An expatriate of New Orleans – and professional chef – who has lived in Los Angeles since her childhood, blogs about the journey from New Orleans to Los Angeles back to New Orleans, and points along the way.

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Chocolate Pecan Torte and Gold Brick Eggs

By on Apr 3, 2015, 11:40 am in Family Celebrations, Food and Drink, Recipes-Sweet, Seasonal Celebrations | 3 comments

Chocolate Pecan Torte

People who spent their childhoods in New Orleans have very fond memories, and allegiances to Elmer’s Easter egg products, (their regular candy bars shaped into Easter eggs for the holiday). My mother’s and uncle’s favorite was the Heavenly Hash Egg (similar to what the rest of the world knows as Rocky Road). I was partial to the Pecan Roll Egg, while the Gold Brick Egg has perhaps the strongest following.

After we moved to Los Angeles, my mother still had scouts who would send her these Easter eggs for her kids’ Easter baskets. She would sock them away in some cabinet or closet hidden well, she thought, behind a stack of towels or sheets, or such. One spring, when it came time to fill the Easter baskets, in spite of digging through the linen cabinet, she found that the Gold Brick eggs had completely disappeared. The story of the mysterious missing eggs persisted  for many years to come, with Mom shaking her head at it all. What happened to the eggs had never been disclosed – until Christmas dinner this past year, that is, when my brother finally confessed to being the purloiner.

“Did you take them”, I asked.

“Of course”, he responded, only a tiny bit sheepishly.

I had been making Jim Dodge’s Chocolate Pecan Bourbon Torte for many years, when it dawned on me how much his torte (being chock full of pecans) is like Gold Bricks, rich milk chocolate bars also full of pecans. While Jim Dodge’s recipe is not made with milk chocolate, but a more intense dark chocolate, I realized that the third a cup of Bourbon in the recipe, could be replaced with the same amount of a cream liquor like Bailey’s Irish Creme to give it a more milky texture. And given that we have much better quality chocolates available to us now, than we did when I was a child, I think we can come up with an even better version of the original Gold Brick. Of course, there’s no accounting for the nostalgia factor, so if you still need your Elmer’s fix, the Elmer’s Heavenly Hash Eggs (6) & Gold Bricks Eggs (6) are available on Amazon.

 

Jim Dodge’s Pecan Bourbon Torte

Substitute the Bourbon for a cream liquor such as Bailey’s Irish Creme to give a more milk chocolately texture. Don’t be frightened by the amount of alcohol in the torte, btw. The alcoholic effects cook off during the baking. If you really want to, it can be omitted entirely, and the cake will still be delicious. the cake is also a good choice for Passover (since it’s flourless), if you don’t adhere to dairy kosher restrictions.

For the cake:

  • 2 cups pecans
  • 1/2 pound unsalted butter
  • 8 ounces bitter sweet or semisweet chocolate (semisweet, again, will result in a less intense chocolate flavor, and more like a Gold Brick)
  • 1 1/2 cups sugar
  • 1 cup unsweetened cocoa powder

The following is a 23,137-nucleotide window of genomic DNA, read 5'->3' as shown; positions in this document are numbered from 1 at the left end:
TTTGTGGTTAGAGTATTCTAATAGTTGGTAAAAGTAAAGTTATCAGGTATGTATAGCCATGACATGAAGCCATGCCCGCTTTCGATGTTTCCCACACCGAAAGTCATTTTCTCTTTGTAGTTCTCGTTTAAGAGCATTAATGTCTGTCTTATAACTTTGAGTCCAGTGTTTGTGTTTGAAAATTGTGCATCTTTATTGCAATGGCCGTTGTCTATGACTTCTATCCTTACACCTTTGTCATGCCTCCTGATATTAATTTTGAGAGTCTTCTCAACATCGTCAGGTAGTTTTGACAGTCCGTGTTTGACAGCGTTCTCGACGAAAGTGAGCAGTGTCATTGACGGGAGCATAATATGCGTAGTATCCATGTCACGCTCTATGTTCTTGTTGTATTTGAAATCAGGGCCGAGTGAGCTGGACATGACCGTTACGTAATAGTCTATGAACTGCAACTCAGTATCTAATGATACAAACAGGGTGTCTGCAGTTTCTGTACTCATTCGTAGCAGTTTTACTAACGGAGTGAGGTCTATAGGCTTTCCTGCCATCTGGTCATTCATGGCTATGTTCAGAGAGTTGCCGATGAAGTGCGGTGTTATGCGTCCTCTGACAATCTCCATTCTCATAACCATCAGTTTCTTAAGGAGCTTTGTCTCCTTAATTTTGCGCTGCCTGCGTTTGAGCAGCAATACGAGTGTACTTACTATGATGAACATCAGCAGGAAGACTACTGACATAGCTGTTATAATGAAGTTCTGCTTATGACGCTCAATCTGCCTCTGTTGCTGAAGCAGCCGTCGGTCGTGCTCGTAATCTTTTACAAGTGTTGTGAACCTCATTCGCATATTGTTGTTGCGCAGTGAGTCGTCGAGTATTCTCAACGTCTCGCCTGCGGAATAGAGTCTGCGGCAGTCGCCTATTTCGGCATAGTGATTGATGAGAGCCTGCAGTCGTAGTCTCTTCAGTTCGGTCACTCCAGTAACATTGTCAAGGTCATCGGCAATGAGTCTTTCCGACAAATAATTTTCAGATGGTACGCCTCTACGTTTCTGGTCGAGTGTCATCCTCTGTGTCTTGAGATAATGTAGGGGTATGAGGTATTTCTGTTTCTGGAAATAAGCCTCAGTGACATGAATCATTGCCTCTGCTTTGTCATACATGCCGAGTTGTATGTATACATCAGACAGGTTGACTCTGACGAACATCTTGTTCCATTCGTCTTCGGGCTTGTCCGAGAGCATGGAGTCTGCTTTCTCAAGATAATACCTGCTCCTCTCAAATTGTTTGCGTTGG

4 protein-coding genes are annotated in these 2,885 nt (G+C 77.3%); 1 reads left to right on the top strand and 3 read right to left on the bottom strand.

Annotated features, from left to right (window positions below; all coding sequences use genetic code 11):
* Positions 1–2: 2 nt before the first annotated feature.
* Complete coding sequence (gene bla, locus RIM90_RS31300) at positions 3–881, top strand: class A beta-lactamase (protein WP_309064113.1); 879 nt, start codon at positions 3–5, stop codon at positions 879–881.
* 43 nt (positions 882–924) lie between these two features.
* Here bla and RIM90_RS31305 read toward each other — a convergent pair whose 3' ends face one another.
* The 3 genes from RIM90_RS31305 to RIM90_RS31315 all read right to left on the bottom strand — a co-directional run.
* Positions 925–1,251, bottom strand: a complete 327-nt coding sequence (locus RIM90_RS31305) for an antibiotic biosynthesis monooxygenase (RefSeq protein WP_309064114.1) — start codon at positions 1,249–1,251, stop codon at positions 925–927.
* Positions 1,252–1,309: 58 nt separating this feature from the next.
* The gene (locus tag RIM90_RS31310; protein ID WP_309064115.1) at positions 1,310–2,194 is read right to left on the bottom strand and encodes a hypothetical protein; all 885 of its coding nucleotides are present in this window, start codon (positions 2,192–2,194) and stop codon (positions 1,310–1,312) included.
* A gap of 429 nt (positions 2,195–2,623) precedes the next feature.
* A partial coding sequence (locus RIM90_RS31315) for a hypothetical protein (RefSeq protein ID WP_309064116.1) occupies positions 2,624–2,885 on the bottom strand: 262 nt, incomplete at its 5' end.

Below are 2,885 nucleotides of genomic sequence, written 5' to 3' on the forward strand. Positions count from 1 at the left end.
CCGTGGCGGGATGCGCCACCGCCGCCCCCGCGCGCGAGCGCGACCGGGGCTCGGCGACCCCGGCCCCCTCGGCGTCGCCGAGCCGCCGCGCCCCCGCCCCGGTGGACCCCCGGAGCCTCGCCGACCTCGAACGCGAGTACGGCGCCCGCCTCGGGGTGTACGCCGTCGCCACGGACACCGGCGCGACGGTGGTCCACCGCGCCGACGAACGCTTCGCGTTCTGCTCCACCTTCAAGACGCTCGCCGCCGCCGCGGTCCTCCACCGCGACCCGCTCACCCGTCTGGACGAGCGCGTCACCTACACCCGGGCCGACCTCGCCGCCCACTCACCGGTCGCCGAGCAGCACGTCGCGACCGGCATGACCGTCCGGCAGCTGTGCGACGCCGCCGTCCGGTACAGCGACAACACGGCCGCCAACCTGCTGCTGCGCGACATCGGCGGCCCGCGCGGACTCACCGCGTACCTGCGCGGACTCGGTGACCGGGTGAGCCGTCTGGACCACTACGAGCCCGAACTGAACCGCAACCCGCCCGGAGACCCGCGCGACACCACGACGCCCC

• 6 large eggs
  • 1/3 cup Bourbon or cream liquor
  1. Preheat the oven to 350 degrees. Spread the pecans on a baking sheet, and toast them until fragrant, about 10 minutes, then set them aside to cool.
  2. Cut a piece of parchment to fit the bottom of a 9 inch round cake pan. Butter the pan well, and line the it with the parchment, making sure it lies flat.
  3. Melt the butter and chocolate together in the top of a double broiler placed over hot water. Stir until they are very smooth, then set aside to cool.
  4. Mix the sugar, eggs and cocoa powder together until just combined. Add the melted chocolate butter mixture, stirring to combine.
  5. Coarsely chop the nuts, then add 1 1/2 cups to the chocolate batter. Stir in the bourbon or cream liquor.
  6. Pour the batter into the prepared pan. Place the pan inside a larger pan and pour hot water up to 2/3 ‘s the level of the outer pan. Bake until the cake is firm to the touch, about 45 minutes.  The surface may be a little cracked – not to worry, it’s fine.
  7. Cool the cake completely on a wire rack, then turn it onto a cardboard cake round, leaving the parchment on. Wrap the cake in plastic, and refrigerate overnight.

For the glaze:

  • 4 ounces bitter sweet or semisweet chocolate
  • 1/4 pound unsalted butter
  1. Melt the chocolate and butter in the top of a double broiler. Stir until completely smooth, then allow it to cool for about 5 minutes.
  2. Place the cake upside down on a wire rack with a sheet of wax paper underneath to catch drips. Peel off the parchment paper, then drizzle the glaze over the cake, making sure it drips down and coats the sides. You may have to lift it some and tilt it to accomplish this. Smooth the glaze, judiciously, if necessary. Cover the sides of the cake with the remaining 1/2 cup of the nuts (I like to chop them more finely before this), by pressing them into the glaze gently with your hands. Refrigerate the cake until about a half-hour before serving.

Yield: 12-14 servings

    3 Comments

  1. SO sinful – looks incredibly rich and awesome. Great family story!

    Liz Schmitt

    April 3, 2015

  2. Of course he did. But I wonder, did he merely beat you to it? GREG

    Sippitysup

    April 6, 2015

  3. Love this kind of stories, make me remember my childhood too! Thanks for sharing yours with us, and the recipe too 🙂

    Lily Lau

    April 11, 2015

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